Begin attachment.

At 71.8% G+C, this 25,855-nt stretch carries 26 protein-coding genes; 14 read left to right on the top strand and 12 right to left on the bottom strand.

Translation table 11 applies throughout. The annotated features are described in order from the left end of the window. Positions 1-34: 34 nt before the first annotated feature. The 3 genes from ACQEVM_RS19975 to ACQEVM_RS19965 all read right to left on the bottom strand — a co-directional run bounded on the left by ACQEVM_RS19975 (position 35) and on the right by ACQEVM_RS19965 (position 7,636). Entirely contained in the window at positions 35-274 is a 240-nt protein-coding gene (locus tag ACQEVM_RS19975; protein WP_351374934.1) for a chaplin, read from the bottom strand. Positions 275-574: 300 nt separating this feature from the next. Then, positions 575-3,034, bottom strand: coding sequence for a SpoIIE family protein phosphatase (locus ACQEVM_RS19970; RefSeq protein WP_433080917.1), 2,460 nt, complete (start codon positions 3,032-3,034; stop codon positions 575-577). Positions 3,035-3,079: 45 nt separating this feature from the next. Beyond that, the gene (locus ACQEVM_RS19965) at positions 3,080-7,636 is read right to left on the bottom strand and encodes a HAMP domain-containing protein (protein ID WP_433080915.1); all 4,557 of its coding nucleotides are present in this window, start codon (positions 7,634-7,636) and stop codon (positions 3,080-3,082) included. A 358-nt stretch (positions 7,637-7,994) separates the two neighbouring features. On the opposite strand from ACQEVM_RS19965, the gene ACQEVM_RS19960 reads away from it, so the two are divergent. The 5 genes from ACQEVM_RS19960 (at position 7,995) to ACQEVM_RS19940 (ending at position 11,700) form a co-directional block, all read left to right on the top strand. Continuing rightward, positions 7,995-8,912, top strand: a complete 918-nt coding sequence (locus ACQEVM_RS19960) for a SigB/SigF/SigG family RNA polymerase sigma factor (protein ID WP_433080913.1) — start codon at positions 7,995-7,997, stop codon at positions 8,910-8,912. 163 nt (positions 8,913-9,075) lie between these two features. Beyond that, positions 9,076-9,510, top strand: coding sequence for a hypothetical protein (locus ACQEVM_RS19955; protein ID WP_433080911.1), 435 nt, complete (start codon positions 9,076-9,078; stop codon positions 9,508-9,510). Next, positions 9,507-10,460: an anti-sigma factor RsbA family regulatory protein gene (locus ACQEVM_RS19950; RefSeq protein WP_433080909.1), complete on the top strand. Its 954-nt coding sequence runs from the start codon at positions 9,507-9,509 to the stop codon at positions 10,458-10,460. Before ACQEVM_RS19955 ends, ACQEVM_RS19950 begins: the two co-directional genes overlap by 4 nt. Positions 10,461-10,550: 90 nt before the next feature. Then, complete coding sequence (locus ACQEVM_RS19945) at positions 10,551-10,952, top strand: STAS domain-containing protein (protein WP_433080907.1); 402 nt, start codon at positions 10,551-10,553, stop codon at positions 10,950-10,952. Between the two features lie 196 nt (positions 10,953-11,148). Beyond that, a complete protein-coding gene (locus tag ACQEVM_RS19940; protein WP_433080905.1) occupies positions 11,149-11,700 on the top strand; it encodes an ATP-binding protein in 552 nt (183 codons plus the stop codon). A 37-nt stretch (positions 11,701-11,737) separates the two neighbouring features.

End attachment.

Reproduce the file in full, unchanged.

At 71.8% G+C, this 25,855-nt stretch carries 26 protein-coding genes; 14 read left to right on the top strand and 12 right to left on the bottom strand.

Translation table 11 applies throughout. The annotated features are described in order from the left end of the window. Positions 1-34: 34 nt before the first annotated feature. The 3 genes from ACQEVM_RS19975 to ACQEVM_RS19965 all read right to left on the bottom strand — a co-directional run bounded on the left by ACQEVM_RS19975 (position 35) and on the right by ACQEVM_RS19965 (position 7,636). Entirely contained in the window at positions 35-274 is a 240-nt protein-coding gene (locus tag ACQEVM_RS19975; protein WP_351374934.1) for a chaplin, read from the bottom strand. Positions 275-574: 300 nt separating this feature from the next. Then, positions 575-3,034, bottom strand: coding sequence for a SpoIIE family protein phosphatase (locus ACQEVM_RS19970; RefSeq protein WP_433080917.1), 2,460 nt, complete (start codon positions 3,032-3,034; stop codon positions 575-577). Positions 3,035-3,079: 45 nt separating this feature from the next. Beyond that, the gene (locus ACQEVM_RS19965) at positions 3,080-7,636 is read right to left on the bottom strand and encodes a HAMP domain-containing protein (protein ID WP_433080915.1); all 4,557 of its coding nucleotides are present in this window, start codon (positions 7,634-7,636) and stop codon (positions 3,080-3,082) included. A 358-nt stretch (positions 7,637-7,994) separates the two neighbouring features. On the opposite strand from ACQEVM_RS19965, the gene ACQEVM_RS19960 reads away from it, so the two are divergent. The 5 genes from ACQEVM_RS19960 (at position 7,995) to ACQEVM_RS19940 (ending at position 11,700) form a co-directional block, all read left to right on the top strand. Continuing rightward, positions 7,995-8,912, top strand: a complete 918-nt coding sequence (locus ACQEVM_RS19960) for a SigB/SigF/SigG family RNA polymerase sigma factor (protein ID WP_433080913.1) — start codon at positions 7,995-7,997, stop codon at positions 8,910-8,912. 163 nt (positions 8,913-9,075) lie between these two features. Beyond that, positions 9,076-9,510, top strand: coding sequence for a hypothetical protein (locus ACQEVM_RS19955; protein ID WP_433080911.1), 435 nt, complete (start codon positions 9,076-9,078; stop codon positions 9,508-9,510). Next, positions 9,507-10,460: an anti-sigma factor RsbA family regulatory protein gene (locus ACQEVM_RS19950; RefSeq protein WP_433080909.1), complete on the top strand. Its 954-nt coding sequence runs from the start codon at positions 9,507-9,509 to the stop codon at positions 10,458-10,460. Before ACQEVM_RS19955 ends, ACQEVM_RS19950 begins: the two co-directional genes overlap by 4 nt. Positions 10,461-10,550: 90 nt before the next feature. Then, complete coding sequence (locus ACQEVM_RS19945) at positions 10,551-10,952, top strand: STAS domain-containing protein (protein WP_433080907.1); 402 nt, start codon at positions 10,551-10,553, stop codon at positions 10,950-10,952. Between the two features lie 196 nt (positions 10,953-11,148). Beyond that, a complete protein-coding gene (locus tag ACQEVM_RS19940; protein WP_433080905.1) occupies positions 11,149-11,700 on the top strand; it encodes an ATP-binding protein in 552 nt (183 codons plus the stop codon). A 37-nt stretch (positions 11,701-11,737) separates the two neighbouring features.